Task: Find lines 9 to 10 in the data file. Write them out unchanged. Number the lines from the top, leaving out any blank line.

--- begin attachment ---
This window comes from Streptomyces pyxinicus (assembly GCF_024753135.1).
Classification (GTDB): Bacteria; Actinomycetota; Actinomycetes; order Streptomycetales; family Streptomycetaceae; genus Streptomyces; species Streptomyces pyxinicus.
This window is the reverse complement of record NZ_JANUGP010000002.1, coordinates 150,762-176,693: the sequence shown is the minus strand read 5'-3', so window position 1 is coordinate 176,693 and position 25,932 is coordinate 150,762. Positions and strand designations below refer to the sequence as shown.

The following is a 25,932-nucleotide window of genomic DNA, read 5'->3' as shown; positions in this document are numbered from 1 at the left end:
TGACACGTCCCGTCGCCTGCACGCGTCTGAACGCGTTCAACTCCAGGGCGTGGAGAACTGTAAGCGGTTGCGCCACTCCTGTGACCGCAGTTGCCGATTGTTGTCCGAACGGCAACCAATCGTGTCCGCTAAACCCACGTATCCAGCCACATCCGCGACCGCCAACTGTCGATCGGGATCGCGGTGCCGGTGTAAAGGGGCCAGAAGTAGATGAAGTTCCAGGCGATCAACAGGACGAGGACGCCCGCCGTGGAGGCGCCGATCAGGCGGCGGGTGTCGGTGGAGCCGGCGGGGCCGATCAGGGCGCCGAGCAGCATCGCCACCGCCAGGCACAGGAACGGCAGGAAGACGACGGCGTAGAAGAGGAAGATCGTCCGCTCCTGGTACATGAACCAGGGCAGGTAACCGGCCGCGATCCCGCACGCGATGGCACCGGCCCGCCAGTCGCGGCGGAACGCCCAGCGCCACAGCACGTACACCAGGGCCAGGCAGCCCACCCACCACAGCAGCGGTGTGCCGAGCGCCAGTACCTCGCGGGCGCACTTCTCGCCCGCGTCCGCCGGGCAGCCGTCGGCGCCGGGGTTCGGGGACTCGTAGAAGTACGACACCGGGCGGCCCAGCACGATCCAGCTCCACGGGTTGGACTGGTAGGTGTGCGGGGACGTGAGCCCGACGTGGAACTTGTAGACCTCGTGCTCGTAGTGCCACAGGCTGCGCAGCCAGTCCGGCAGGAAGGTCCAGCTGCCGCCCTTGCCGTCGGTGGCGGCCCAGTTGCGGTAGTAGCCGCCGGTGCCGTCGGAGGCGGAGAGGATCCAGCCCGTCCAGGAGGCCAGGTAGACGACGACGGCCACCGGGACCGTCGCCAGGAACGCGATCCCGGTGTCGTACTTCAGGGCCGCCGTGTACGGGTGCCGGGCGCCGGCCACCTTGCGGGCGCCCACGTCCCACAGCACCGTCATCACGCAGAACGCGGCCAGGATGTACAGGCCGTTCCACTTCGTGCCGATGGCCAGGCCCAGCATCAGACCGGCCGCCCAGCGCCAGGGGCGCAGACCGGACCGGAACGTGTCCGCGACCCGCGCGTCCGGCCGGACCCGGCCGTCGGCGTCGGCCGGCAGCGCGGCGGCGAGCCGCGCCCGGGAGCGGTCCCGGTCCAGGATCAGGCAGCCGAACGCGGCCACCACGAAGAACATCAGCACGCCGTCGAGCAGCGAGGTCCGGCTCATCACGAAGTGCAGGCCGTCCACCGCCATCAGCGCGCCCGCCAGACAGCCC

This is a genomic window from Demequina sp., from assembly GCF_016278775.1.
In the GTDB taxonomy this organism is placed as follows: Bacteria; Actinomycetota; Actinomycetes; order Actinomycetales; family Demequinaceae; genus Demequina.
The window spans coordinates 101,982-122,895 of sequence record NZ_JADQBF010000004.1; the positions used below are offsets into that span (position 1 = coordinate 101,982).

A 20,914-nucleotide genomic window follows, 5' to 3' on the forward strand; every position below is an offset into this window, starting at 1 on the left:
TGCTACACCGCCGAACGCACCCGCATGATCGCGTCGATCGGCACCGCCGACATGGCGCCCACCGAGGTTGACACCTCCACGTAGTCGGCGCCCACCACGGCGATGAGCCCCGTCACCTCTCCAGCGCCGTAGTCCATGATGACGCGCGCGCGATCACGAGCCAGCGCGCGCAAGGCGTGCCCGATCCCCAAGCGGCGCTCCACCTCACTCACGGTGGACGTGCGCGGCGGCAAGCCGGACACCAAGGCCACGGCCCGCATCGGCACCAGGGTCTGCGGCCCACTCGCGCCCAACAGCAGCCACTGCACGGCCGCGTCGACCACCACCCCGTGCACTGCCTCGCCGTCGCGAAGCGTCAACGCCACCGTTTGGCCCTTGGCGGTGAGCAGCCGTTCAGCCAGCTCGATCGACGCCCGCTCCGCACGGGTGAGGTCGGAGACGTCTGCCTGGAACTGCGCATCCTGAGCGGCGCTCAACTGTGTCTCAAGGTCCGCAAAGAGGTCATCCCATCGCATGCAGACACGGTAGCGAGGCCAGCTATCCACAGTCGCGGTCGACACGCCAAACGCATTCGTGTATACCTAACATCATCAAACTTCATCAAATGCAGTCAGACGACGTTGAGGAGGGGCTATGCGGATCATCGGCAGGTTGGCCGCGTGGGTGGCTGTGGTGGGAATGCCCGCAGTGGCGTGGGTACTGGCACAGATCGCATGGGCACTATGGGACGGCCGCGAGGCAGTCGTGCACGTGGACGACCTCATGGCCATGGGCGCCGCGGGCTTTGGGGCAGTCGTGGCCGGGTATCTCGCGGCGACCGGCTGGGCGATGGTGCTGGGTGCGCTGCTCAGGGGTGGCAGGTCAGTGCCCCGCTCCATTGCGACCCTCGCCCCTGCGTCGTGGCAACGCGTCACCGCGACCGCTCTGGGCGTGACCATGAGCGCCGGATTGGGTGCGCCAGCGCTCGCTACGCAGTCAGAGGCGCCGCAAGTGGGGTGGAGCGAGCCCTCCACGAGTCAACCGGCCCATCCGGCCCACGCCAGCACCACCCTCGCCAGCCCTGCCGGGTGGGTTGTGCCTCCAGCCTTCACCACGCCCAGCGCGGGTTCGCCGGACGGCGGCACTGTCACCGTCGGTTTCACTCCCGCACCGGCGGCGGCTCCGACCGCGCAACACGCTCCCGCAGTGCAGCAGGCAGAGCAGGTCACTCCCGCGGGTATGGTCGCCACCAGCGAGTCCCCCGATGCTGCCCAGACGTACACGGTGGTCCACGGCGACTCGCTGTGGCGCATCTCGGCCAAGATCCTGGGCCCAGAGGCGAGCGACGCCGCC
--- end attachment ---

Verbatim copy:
A 20,914-nucleotide genomic window follows, 5' to 3' on the forward strand; every position below is an offset into this window, starting at 1 on the left:
TGCTACACCGCCGAACGCACCCGCATGATCGCGTCGATCGGCACCGCCGACATGGCGCCCACCGAGGTTGACACCTCCACGTAGTCGGCGCCCACCACGGCGATGAGCCCCGTCACCTCTCCAGCGCCGTAGTCCATGATGACGCGCGCGCGATCACGAGCCAGCGCGCGCAAGGCGTGCCCGATCCCCAAGCGGCGCTCCACCTCACTCACGGTGGACGTGCGCGGCGGCAAGCCGGACACCAAGGCCACGGCCCGCATCGGCACCAGGGTCTGCGGCCCACTCGCGCCCAACAGCAGCCACTGCACGGCCGCGTCGACCACCACCCCGTGCACTGCCTCGCCGTCGCGAAGCGTCAACGCCACCGTTTGGCCCTTGGCGGTGAGCAGCCGTTCAGCCAGCTCGATCGACGCCCGCTCCGCACGGGTGAGGTCGGAGACGTCTGCCTGGAACTGCGCATCCTGAGCGGCGCTCAACTGTGTCTCAAGGTCCGCAAAGAGGTCATCCCATCGCATGCAGACACGGTAGCGAGGCCAGCTATCCACAGTCGCGGTCGACACGCCAAACGCATTCGTGTATACCTAACATCATCAAACTTCATCAAATGCAGTCAGACGACGTTGAGGAGGGGCTATGCGGATCATCGGCAGGTTGGCCGCGTGGGTGGCTGTGGTGGGAATGCCCGCAGTGGCGTGGGTACTGGCACAGATCGCATGGGCACTATGGGACGGCCGCGAGGCAGTCGTGCACGTGGACGACCTCATGGCCATGGGCGCCGCGGGCTTTGGGGCAGTCGTGGCCGGGTATCTCGCGGCGACCGGCTGGGCGATGGTGCTGGGTGCGCTGCTCAGGGGTGGCAGGTCAGTGCCCCGCTCCATTGCGACCCTCGCCCCTGCGTCGTGGCAACGCGTCACCGCGACCGCTCTGGGCGTGACCATGAGCGCCGGATTGGGTGCGCCAGCGCTCGCTACGCAGTCAGAGGCGCCGCAAGTGGGGTGGAGCGAGCCCTCCACGAGTCAACCGGCCCATCCGGCCCACGCCAGCACCACCCTCGCCAGCCCTGCCGGGTGGGTTGTGCCTCCAGCCTTCACCACGCCCAGCGCGGGTTCGCCGGACGGCGGCACTGTCACCGTCGGTTTCACTCCCGCACCGGCGGCGGCTCCGACCGCGCAACACGCTCCCGCAGTGCAGCAGGCAGAGCAGGTCACTCCCGCGGGTATGGTCGCCACCAGCGAGTCCCCCGATGCTGCCCAGACGTACACGGTGGTCCACGGCGACTCGCTGTGGCGCATCTCGGCCAAGATCCTGGGCCCAGAGGCGAGCGACGCCGCC